- Slides: 26
Definition of Attachment An enduring emotional tie to a special person, characterized by a tendency to seek and maintain closeness, especially during times of stress. • Necessary for newborn survival • Aids normal human development • Normally an attachment to mother
Importance of Attachment • Implications for infant's sense of security • Freud, Erikson, Behaviorists described its impact on development
Bowlby’s Four Stages of Attachment Preattachment phase • Birth - 6 weeks • Baby’s innate signals attract caregiver • Caregivers remain close by when the baby responds positively
Attachment in the Making • 6 wks to 6 -8 months • Develops a sense of trust that caregiver will respond when signaled • Infants respond more positively to familiar caregiver • Babies don't protest when separated from parent
Clear-cut Attachment • 6 -8 months to 18 -24 months • Babies display separation anxiety • Babies protest when parent leaves
Formation of Reciprocal Relationship • 18 mo - 2 yrs • Toddlers increase their understanding of symbols and language improves • Toddlers understand that parents will return
Factors which Affect Attachment • Opportunity for attachment • Quality of caregiving • respond promptly and consistently • interactional synchrony – the sensitively tuned “emotional dance” • Infant characteristics • infant's temperament, special needs, prematurity, or illnesses
More Factors which Affect Attachment • Family circumstances • Stress can undermine attachment • Parents’ internal working models • Parents’ own attachment experiences • Parents’ ability to accept their past
Measuring the Quality of Attachment • Mary Ainsworth researched • Designed the “strange situation” • A lab experiment with 8 different episodes of separation and reunion • Attached infant will: • Use mother as a secure base • Be soothed by the mother during the reunion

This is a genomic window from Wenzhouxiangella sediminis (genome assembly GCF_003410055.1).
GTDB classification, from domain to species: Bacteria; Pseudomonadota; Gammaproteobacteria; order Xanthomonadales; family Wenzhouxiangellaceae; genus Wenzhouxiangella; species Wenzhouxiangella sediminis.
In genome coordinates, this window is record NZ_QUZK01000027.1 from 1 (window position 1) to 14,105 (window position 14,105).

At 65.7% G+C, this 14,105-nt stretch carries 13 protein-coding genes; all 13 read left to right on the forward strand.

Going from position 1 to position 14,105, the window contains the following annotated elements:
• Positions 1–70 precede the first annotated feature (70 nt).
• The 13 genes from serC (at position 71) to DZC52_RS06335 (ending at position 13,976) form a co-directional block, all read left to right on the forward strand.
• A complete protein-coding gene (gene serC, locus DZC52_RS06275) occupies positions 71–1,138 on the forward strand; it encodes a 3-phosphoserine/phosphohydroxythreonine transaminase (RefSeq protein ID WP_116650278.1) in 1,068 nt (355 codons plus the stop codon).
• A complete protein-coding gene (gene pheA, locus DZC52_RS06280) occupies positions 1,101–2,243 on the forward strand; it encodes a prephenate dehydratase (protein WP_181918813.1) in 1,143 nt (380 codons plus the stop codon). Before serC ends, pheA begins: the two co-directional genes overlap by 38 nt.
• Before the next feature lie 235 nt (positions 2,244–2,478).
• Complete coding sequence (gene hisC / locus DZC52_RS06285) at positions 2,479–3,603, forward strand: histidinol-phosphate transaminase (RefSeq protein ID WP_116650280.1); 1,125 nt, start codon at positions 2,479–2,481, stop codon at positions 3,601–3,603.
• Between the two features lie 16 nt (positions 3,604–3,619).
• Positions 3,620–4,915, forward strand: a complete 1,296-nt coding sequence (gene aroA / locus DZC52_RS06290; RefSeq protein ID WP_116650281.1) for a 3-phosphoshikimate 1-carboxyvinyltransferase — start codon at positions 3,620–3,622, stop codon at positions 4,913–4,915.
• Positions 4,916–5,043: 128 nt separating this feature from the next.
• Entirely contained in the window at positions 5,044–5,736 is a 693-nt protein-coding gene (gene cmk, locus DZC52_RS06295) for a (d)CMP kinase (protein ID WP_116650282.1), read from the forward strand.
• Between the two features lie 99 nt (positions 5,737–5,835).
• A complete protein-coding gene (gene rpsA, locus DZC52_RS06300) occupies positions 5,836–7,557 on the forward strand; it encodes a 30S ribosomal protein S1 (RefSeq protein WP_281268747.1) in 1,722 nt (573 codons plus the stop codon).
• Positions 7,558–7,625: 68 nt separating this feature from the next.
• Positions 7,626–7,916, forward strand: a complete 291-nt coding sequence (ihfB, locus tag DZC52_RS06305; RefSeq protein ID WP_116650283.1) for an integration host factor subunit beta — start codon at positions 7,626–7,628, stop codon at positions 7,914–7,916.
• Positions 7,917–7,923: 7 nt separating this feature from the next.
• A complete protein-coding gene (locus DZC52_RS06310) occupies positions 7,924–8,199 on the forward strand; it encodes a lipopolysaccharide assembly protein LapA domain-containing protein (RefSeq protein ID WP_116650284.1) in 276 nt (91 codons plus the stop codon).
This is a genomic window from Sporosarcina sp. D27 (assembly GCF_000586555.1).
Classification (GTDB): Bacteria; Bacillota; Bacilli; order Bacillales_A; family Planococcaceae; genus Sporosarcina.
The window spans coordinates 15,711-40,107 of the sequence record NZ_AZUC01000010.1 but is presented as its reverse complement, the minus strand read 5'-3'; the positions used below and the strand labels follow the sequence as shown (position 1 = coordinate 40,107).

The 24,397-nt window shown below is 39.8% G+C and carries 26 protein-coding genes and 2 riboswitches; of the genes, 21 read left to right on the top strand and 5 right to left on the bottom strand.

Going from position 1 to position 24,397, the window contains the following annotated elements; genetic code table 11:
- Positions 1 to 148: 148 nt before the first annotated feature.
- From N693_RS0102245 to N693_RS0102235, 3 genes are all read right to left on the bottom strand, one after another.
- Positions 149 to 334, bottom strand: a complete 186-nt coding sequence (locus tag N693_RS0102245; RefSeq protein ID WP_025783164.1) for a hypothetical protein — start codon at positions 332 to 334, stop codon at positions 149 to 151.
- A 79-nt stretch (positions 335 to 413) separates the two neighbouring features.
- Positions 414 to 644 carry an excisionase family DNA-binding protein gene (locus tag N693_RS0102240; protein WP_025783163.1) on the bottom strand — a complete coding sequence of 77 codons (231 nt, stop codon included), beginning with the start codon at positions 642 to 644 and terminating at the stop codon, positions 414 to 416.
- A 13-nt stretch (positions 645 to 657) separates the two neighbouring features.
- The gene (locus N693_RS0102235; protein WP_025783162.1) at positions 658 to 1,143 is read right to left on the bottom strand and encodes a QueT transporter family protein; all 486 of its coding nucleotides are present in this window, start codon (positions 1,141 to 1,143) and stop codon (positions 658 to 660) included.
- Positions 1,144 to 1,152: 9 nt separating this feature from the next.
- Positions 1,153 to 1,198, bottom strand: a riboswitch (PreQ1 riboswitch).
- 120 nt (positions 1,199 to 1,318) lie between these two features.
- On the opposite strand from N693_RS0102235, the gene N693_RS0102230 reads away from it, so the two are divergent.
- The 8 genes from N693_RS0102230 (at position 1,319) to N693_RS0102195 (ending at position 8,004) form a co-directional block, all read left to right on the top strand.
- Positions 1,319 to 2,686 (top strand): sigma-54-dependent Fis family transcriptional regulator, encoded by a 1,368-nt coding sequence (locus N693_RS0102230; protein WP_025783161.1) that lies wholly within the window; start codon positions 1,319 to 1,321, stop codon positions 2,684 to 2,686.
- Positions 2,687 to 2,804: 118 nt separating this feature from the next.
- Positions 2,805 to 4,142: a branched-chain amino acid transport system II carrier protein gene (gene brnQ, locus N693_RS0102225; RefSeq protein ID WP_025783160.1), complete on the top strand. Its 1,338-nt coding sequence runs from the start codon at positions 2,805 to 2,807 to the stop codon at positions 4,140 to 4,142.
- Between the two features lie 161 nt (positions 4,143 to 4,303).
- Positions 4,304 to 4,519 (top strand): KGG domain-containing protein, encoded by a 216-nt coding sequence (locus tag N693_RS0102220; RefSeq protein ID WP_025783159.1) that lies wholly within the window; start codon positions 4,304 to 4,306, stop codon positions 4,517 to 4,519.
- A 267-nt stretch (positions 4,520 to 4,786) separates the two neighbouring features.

Secure attachment • Uses caregiver as a secure base • May show distress at separation, but the baby can be soothed at reunion • 60 -65% of North American children
Insecure-Avoidant Attachment • Unresponsive to parent when she is present • Not distressed by parting • Avoids or slow to greet parent on return • 20% of North American children • https: //www. youtube. com/watch? v =FD 771 ASTMes
Insecure-Resistant Attachment • Infants remain close to parents and not eager to explore • Distressed by separation • During reunion, infants are both clingy and resistant • 12% of North American children • https: //www. youtube. com/watch? v =3 UW 6 R 7 JVE 8 M
Disorganized/Disoriented Attachment • No coherent strategy for handling separations or reunions • Baby looks dazed and confused • 5 -10% of North American children • https: //www. youtube. com/watch? v =i. GDq. JYEi_Ks
Attachment Theory Attachment refers to a very close and affectionate bond between an infant and a care-giver. The bond us usually formed with the mother, however, it can be just as strong with a highly involved father. In World War II, orphaned babies in hospitals turned their heads to the Failure to thrive involves babies not wall and died in spite of being fed and changed. When nurse held the children – they did much better, gained reacheddue to developing (growing) or weight evenand dying developmental milestones. a lack of attachment.